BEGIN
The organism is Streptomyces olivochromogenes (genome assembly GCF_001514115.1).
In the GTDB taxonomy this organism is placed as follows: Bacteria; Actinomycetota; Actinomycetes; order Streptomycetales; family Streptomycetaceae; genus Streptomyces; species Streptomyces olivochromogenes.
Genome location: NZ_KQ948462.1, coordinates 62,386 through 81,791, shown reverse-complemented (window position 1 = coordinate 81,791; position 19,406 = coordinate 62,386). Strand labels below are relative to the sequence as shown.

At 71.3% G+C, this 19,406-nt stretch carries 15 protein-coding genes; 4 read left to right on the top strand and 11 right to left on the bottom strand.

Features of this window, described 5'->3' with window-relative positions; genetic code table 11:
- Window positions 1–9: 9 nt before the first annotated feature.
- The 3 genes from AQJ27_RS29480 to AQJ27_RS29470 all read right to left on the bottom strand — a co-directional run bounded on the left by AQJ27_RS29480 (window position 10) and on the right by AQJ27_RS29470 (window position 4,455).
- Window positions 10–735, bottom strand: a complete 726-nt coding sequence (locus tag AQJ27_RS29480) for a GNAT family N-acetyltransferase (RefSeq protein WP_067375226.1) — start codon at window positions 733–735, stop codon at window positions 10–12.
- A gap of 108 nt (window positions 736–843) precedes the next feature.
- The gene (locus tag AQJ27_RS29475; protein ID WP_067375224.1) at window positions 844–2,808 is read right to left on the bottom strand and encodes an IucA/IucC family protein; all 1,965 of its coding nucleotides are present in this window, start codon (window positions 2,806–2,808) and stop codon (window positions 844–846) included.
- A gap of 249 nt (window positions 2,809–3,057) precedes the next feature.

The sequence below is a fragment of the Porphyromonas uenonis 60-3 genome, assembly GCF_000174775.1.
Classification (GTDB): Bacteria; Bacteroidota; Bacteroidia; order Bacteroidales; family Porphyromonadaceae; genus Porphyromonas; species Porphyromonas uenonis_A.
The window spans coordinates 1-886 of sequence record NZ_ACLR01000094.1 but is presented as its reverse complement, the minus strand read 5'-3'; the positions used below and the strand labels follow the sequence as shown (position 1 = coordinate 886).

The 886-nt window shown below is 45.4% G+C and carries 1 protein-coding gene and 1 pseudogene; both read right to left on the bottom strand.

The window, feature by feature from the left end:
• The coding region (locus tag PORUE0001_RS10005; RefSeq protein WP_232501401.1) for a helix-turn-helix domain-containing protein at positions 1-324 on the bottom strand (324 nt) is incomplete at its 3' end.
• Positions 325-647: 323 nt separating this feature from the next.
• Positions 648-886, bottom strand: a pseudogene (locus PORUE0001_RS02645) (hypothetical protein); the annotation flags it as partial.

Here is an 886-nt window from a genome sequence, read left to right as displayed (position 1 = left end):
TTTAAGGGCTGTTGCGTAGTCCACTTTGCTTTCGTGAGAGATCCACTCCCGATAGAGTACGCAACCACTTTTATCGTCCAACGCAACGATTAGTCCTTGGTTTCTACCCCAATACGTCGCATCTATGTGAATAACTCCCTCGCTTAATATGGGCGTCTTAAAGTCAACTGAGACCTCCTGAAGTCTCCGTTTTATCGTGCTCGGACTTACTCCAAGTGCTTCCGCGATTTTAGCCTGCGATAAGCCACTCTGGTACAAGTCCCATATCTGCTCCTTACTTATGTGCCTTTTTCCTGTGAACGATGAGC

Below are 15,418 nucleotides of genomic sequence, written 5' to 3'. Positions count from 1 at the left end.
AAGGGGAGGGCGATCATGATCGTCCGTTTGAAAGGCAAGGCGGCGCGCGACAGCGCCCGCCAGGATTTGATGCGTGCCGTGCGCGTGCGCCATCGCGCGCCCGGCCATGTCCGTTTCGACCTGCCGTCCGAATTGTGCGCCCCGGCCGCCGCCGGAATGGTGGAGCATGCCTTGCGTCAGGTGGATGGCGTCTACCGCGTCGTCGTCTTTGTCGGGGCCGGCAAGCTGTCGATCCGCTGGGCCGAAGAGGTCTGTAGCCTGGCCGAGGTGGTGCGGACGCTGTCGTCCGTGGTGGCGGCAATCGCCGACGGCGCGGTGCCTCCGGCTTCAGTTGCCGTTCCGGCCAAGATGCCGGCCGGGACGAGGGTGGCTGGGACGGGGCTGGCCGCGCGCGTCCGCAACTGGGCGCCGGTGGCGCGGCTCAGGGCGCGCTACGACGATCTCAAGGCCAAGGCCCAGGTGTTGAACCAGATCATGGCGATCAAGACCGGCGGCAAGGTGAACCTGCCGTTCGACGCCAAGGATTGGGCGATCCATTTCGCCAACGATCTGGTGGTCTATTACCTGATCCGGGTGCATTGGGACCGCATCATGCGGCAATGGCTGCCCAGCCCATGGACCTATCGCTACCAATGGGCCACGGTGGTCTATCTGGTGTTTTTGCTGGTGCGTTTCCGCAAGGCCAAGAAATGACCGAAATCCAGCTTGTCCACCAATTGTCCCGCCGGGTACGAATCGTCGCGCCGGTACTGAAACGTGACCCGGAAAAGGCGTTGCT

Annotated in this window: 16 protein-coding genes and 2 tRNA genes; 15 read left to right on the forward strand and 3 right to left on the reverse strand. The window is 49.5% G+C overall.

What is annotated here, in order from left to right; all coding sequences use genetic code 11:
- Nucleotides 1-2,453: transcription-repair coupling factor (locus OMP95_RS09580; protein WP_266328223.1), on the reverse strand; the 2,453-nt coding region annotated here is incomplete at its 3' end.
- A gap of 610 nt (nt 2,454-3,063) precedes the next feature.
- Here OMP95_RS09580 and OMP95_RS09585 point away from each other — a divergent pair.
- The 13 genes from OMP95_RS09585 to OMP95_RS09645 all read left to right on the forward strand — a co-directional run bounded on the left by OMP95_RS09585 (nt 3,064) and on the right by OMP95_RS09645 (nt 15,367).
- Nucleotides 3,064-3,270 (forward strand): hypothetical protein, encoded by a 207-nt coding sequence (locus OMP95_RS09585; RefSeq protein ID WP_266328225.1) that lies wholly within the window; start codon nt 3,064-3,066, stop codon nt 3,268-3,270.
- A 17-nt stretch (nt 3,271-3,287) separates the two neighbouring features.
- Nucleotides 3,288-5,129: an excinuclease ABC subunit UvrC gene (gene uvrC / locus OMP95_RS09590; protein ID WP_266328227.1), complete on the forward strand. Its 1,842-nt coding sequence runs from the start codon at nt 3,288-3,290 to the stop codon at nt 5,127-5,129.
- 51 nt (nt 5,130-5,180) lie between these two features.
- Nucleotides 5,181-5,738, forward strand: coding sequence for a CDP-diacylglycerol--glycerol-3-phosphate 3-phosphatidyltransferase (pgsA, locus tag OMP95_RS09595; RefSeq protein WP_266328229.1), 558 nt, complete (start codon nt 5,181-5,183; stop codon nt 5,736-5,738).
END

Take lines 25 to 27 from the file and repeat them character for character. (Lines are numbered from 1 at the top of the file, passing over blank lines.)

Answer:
What is annotated here, in order from left to right; all coding sequences use genetic code 11:
- Nucleotides 1-2,453: transcription-repair coupling factor (locus OMP95_RS09580; protein WP_266328223.1), on the reverse strand; the 2,453-nt coding region annotated here is incomplete at its 3' end.
- A gap of 610 nt (nt 2,454-3,063) precedes the next feature.